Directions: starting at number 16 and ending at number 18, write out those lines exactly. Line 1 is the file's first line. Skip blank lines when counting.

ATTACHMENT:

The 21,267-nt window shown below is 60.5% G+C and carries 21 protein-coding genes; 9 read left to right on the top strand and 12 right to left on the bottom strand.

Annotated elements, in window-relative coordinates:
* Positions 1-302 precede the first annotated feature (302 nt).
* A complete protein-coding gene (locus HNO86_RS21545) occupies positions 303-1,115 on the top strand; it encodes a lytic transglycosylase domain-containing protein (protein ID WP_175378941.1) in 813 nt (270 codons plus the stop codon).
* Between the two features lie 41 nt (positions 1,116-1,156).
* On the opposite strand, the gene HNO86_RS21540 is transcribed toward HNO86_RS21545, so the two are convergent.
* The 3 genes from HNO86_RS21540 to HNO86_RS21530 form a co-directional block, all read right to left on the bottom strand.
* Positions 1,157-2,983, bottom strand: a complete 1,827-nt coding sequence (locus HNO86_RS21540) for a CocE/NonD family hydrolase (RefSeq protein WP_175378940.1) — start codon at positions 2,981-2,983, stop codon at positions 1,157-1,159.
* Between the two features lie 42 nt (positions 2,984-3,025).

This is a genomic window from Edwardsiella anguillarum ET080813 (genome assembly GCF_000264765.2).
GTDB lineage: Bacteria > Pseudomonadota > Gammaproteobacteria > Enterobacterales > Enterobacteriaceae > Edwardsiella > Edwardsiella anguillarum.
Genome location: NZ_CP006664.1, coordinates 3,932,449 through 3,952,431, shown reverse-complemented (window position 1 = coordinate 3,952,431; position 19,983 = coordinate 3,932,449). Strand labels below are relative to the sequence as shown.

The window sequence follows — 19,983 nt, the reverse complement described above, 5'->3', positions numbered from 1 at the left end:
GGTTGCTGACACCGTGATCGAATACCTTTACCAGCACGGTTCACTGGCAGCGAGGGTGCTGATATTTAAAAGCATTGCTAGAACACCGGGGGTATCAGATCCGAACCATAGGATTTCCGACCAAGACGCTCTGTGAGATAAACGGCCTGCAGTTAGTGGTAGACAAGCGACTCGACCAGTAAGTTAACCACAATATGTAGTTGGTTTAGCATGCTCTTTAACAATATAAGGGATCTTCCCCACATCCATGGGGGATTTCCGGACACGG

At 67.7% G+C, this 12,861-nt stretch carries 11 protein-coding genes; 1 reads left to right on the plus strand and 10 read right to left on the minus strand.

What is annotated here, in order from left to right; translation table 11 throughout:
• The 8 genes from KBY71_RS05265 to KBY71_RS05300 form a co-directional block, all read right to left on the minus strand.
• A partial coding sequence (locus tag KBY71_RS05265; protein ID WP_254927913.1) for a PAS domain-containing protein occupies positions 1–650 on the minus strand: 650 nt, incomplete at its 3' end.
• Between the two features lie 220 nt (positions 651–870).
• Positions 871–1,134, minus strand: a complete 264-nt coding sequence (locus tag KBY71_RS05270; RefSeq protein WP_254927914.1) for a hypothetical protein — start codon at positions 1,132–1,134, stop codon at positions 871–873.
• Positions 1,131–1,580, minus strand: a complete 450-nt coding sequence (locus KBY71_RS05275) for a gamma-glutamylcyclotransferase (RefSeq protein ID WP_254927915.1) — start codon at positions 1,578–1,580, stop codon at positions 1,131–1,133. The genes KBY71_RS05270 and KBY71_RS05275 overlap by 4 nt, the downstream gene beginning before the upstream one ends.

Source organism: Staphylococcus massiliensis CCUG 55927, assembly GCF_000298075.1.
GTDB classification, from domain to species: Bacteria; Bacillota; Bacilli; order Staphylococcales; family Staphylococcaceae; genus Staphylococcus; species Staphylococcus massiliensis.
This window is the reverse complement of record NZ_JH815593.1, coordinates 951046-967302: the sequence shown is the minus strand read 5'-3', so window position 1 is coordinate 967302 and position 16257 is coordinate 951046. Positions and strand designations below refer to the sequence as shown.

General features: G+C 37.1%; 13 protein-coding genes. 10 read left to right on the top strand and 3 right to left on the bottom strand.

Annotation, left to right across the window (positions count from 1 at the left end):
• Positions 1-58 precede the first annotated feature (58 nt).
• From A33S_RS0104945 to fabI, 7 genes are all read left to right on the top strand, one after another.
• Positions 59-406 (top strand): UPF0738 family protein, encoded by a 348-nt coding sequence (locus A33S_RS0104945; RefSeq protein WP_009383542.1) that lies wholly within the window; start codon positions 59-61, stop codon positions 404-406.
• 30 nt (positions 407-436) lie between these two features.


What is annotated here, in order from left to right; translation table 11 throughout:
• The 8 genes from KBY71_RS05265 to KBY71_RS05300 form a co-directional block, all read right to left on the minus strand.
• A partial coding sequence (locus tag KBY71_RS05265; protein ID WP_254927913.1) for a PAS domain-containing protein occupies positions 1–650 on the minus strand: 650 nt, incomplete at its 3' end.